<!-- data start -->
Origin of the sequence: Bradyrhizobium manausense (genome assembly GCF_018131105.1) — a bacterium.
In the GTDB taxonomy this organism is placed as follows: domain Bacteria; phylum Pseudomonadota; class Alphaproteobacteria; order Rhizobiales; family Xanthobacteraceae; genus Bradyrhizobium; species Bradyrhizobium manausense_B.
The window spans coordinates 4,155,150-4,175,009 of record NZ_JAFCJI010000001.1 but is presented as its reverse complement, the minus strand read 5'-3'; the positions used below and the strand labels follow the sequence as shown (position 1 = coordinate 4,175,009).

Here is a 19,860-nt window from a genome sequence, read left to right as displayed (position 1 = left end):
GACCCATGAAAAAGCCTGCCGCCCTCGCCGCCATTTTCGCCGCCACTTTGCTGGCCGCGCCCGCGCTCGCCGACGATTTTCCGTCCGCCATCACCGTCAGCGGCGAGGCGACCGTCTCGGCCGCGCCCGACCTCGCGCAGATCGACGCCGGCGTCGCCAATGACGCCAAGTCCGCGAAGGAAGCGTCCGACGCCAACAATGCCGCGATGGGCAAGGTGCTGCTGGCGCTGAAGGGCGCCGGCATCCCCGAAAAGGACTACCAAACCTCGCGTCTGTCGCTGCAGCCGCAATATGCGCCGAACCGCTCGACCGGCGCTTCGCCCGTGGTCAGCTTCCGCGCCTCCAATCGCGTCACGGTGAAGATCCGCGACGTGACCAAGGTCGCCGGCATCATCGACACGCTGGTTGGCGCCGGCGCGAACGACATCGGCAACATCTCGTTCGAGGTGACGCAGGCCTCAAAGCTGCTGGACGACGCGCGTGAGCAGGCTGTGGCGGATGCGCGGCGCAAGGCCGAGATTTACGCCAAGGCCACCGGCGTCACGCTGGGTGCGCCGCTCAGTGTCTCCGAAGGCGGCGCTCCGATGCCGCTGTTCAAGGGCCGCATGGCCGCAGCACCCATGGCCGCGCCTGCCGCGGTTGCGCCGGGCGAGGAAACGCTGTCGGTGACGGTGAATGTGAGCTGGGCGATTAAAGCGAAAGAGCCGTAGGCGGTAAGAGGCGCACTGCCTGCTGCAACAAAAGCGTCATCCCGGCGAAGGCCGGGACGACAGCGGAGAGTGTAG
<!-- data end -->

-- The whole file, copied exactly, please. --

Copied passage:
Origin of the sequence: Bradyrhizobium manausense (genome assembly GCF_018131105.1) — a bacterium.
In the GTDB taxonomy this organism is placed as follows: domain Bacteria; phylum Pseudomonadota; class Alphaproteobacteria; order Rhizobiales; family Xanthobacteraceae; genus Bradyrhizobium; species Bradyrhizobium manausense_B.
The window spans coordinates 4,155,150-4,175,009 of record NZ_JAFCJI010000001.1 but is presented as its reverse complement, the minus strand read 5'-3'; the positions used below and the strand labels follow the sequence as shown (position 1 = coordinate 4,175,009).

Here is a 19,860-nt window from a genome sequence, read left to right as displayed (position 1 = left end):
GACCCATGAAAAAGCCTGCCGCCCTCGCCGCCATTTTCGCCGCCACTTTGCTGGCCGCGCCCGCGCTCGCCGACGATTTTCCGTCCGCCATCACCGTCAGCGGCGAGGCGACCGTCTCGGCCGCGCCCGACCTCGCGCAGATCGACGCCGGCGTCGCCAATGACGCCAAGTCCGCGAAGGAAGCGTCCGACGCCAACAATGCCGCGATGGGCAAGGTGCTGCTGGCGCTGAAGGGCGCCGGCATCCCCGAAAAGGACTACCAAACCTCGCGTCTGTCGCTGCAGCCGCAATATGCGCCGAACCGCTCGACCGGCGCTTCGCCCGTGGTCAGCTTCCGCGCCTCCAATCGCGTCACGGTGAAGATCCGCGACGTGACCAAGGTCGCCGGCATCATCGACACGCTGGTTGGCGCCGGCGCGAACGACATCGGCAACATCTCGTTCGAGGTGACGCAGGCCTCAAAGCTGCTGGACGACGCGCGTGAGCAGGCTGTGGCGGATGCGCGGCGCAAGGCCGAGATTTACGCCAAGGCCACCGGCGTCACGCTGGGTGCGCCGCTCAGTGTCTCCGAAGGCGGCGCTCCGATGCCGCTGTTCAAGGGCCGCATGGCCGCAGCACCCATGGCCGCGCCTGCCGCGGTTGCGCCGGGCGAGGAAACGCTGTCGGTGACGGTGAATGTGAGCTGGGCGATTAAAGCGAAAGAGCCGTAGGCGGTAAGAGGCGCACTGCCTGCTGCAACAAAAGCGTCATCCCGGCGAAGGCCGGGACGACAGCGGAGAGTGTAG